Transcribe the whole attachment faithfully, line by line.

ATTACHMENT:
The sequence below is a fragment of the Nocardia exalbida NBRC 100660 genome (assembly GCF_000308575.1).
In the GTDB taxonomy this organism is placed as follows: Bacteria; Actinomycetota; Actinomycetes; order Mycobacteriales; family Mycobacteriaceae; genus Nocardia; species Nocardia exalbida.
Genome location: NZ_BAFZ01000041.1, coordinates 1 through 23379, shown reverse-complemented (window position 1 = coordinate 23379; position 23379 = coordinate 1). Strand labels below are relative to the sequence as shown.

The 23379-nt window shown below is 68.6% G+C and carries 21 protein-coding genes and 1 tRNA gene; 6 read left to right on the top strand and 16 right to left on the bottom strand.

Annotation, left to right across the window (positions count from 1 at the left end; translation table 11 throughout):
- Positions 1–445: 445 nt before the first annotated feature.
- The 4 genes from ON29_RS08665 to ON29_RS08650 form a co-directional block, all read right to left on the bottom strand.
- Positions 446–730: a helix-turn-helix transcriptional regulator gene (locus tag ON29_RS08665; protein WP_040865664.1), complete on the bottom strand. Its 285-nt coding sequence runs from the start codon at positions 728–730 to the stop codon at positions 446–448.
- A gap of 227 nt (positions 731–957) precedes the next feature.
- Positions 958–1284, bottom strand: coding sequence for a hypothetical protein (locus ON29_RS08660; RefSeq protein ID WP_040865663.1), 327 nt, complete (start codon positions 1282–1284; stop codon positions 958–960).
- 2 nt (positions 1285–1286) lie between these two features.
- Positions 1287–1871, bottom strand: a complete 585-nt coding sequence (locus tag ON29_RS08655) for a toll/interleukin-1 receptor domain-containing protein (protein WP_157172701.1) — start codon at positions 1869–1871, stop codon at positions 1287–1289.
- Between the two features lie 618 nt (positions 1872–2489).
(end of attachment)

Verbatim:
The sequence below is a fragment of the Nocardia exalbida NBRC 100660 genome (assembly GCF_000308575.1).
In the GTDB taxonomy this organism is placed as follows: Bacteria; Actinomycetota; Actinomycetes; order Mycobacteriales; family Mycobacteriaceae; genus Nocardia; species Nocardia exalbida.
Genome location: NZ_BAFZ01000041.1, coordinates 1 through 23379, shown reverse-complemented (window position 1 = coordinate 23379; position 23379 = coordinate 1). Strand labels below are relative to the sequence as shown.

The 23379-nt window shown below is 68.6% G+C and carries 21 protein-coding genes and 1 tRNA gene; 6 read left to right on the top strand and 16 right to left on the bottom strand.

Annotation, left to right across the window (positions count from 1 at the left end; translation table 11 throughout):
- Positions 1–445: 445 nt before the first annotated feature.
- The 4 genes from ON29_RS08665 to ON29_RS08650 form a co-directional block, all read right to left on the bottom strand.
- Positions 446–730: a helix-turn-helix transcriptional regulator gene (locus tag ON29_RS08665; protein WP_040865664.1), complete on the bottom strand. Its 285-nt coding sequence runs from the start codon at positions 728–730 to the stop codon at positions 446–448.
- A gap of 227 nt (positions 731–957) precedes the next feature.
- Positions 958–1284, bottom strand: coding sequence for a hypothetical protein (locus ON29_RS08660; RefSeq protein ID WP_040865663.1), 327 nt, complete (start codon positions 1282–1284; stop codon positions 958–960).
- 2 nt (positions 1285–1286) lie between these two features.
- Positions 1287–1871, bottom strand: a complete 585-nt coding sequence (locus tag ON29_RS08655) for a toll/interleukin-1 receptor domain-containing protein (protein WP_157172701.1) — start codon at positions 1869–1871, stop codon at positions 1287–1289.
- Between the two features lie 618 nt (positions 1872–2489).